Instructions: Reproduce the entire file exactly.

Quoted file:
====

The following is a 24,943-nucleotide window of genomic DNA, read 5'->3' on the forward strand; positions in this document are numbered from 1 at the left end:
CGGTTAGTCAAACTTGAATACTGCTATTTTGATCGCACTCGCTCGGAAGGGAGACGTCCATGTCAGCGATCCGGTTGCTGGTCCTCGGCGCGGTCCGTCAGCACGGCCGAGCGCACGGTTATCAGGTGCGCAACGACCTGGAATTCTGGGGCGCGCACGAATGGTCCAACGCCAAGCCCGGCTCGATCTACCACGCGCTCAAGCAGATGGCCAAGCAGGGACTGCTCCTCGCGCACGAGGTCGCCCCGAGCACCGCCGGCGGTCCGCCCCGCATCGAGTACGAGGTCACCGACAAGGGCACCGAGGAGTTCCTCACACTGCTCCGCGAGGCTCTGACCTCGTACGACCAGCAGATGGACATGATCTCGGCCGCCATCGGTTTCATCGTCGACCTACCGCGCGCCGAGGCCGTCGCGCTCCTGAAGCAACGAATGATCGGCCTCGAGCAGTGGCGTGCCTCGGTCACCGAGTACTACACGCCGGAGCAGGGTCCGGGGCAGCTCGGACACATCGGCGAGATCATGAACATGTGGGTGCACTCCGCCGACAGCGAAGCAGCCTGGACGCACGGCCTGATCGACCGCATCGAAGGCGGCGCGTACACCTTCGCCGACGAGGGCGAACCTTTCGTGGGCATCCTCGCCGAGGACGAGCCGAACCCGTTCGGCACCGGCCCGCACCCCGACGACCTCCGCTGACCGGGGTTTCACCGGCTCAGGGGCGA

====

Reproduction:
The following is a 24,943-nucleotide window of genomic DNA, read 5'->3' on the forward strand; positions in this document are numbered from 1 at the left end:
CGGTTAGTCAAACTTGAATACTGCTATTTTGATCGCACTCGCTCGGAAGGGAGACGTCCATGTCAGCGATCCGGTTGCTGGTCCTCGGCGCGGTCCGTCAGCACGGCCGAGCGCACGGTTATCAGGTGCGCAACGACCTGGAATTCTGGGGCGCGCACGAATGGTCCAACGCCAAGCCCGGCTCGATCTACCACGCGCTCAAGCAGATGGCCAAGCAGGGACTGCTCCTCGCGCACGAGGTCGCCCCGAGCACCGCCGGCGGTCCGCCCCGCATCGAGTACGAGGTCACCGACAAGGGCACCGAGGAGTTCCTCACACTGCTCCGCGAGGCTCTGACCTCGTACGACCAGCAGATGGACATGATCTCGGCCGCCATCGGTTTCATCGTCGACCTACCGCGCGCCGAGGCCGTCGCGCTCCTGAAGCAACGAATGATCGGCCTCGAGCAGTGGCGTGCCTCGGTCACCGAGTACTACACGCCGGAGCAGGGTCCGGGGCAGCTCGGACACATCGGCGAGATCATGAACATGTGGGTGCACTCCGCCGACAGCGAAGCAGCCTGGACGCACGGCCTGATCGACCGCATCGAAGGCGGCGCGTACACCTTCGCCGACGAGGGCGAACCTTTCGTGGGCATCCTCGCCGAGGACGAGCCGAACCCGTTCGGCACCGGCCCGCACCCCGACGACCTCCGCTGACCGGGGTTTCACCGGCTCAGGGGCGA